In form the estate is essentially a linear street of 234 3-storey blocks of flats running north to south and bounded to the west by Spittalfield, a neighbourhood dating from 1924 and by Spencerfield to the east, another estate built in 1968. Our initial assessment of the existing street identified that the continuous frontage over such a long distance isolates Fraser Avenue from the surroundings and creates a “canyon” like feel. Public space is undefined with ambiguity over what is public or private, leading to little sense of ownership or belonging. The existing buildings are in poor condition with no definition of fronts and backs and the existing frontages to the streets and public spaces are hard and alienating. Many of the existing routes are not overlooked and do not feel safe for the residents. Existing parking courtyards to the rear of the blocks of flats form large expanses of hard, ill-defined space. However, the existing estate is home to many families, some of which have lived on the street for their whole lives.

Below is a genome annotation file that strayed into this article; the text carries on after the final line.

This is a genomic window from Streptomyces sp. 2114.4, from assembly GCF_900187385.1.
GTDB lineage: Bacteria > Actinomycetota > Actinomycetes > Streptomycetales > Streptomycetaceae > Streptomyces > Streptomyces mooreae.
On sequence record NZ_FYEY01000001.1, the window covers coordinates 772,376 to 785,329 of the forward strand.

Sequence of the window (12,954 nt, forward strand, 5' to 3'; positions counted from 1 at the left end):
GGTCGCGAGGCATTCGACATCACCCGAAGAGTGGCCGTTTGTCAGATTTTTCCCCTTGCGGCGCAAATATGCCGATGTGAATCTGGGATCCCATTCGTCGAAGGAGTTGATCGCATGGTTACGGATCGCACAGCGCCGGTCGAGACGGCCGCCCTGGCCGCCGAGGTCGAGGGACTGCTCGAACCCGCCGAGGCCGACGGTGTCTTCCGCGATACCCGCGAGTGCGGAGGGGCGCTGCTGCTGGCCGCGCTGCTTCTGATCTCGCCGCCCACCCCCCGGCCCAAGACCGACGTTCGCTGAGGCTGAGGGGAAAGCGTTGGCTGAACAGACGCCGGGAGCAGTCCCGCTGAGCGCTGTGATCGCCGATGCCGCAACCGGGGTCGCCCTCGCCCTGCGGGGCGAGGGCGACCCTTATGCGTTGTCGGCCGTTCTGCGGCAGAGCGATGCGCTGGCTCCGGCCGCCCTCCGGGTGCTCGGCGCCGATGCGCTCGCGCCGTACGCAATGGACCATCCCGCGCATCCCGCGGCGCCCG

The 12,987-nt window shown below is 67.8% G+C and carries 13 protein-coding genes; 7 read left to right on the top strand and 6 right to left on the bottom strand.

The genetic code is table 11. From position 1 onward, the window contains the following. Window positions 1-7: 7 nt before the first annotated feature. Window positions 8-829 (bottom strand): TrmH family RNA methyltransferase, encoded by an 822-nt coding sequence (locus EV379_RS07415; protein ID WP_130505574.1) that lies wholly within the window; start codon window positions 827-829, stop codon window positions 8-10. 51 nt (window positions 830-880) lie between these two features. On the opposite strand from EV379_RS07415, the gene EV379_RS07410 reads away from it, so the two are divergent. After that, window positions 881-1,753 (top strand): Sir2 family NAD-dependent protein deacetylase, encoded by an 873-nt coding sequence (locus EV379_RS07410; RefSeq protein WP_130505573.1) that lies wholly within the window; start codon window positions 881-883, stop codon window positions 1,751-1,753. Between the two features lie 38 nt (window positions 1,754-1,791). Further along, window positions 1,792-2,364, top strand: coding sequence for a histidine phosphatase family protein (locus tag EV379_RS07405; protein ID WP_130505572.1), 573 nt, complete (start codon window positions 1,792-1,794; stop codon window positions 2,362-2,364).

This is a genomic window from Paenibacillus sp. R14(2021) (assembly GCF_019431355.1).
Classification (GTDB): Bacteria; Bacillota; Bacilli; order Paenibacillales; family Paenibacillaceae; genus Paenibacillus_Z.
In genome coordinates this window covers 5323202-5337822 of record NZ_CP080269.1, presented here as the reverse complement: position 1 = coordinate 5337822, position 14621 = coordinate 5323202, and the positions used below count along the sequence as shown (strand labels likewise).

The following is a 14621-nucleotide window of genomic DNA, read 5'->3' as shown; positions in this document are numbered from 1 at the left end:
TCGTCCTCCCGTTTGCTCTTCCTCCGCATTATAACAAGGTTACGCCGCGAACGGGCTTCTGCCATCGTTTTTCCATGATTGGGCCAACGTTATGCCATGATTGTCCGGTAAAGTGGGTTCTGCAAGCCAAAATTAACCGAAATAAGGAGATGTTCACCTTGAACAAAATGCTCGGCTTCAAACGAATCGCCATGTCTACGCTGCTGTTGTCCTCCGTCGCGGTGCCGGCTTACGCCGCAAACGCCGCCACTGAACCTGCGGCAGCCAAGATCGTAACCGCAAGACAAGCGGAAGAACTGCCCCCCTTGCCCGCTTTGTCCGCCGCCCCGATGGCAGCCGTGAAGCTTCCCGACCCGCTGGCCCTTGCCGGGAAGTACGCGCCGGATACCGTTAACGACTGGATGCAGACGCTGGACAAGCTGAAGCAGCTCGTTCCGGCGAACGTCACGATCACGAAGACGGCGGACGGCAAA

The challenge therefore was to deliver transformational change without fragmenting the existing community. The reimagined Fraser Avenue needed to be woven into the social and physical fabric of the wider area, in order to break free from its image as an isolated, stigmatized street. The process needed to cultivate a greater level of social cohesion and sense of ownership.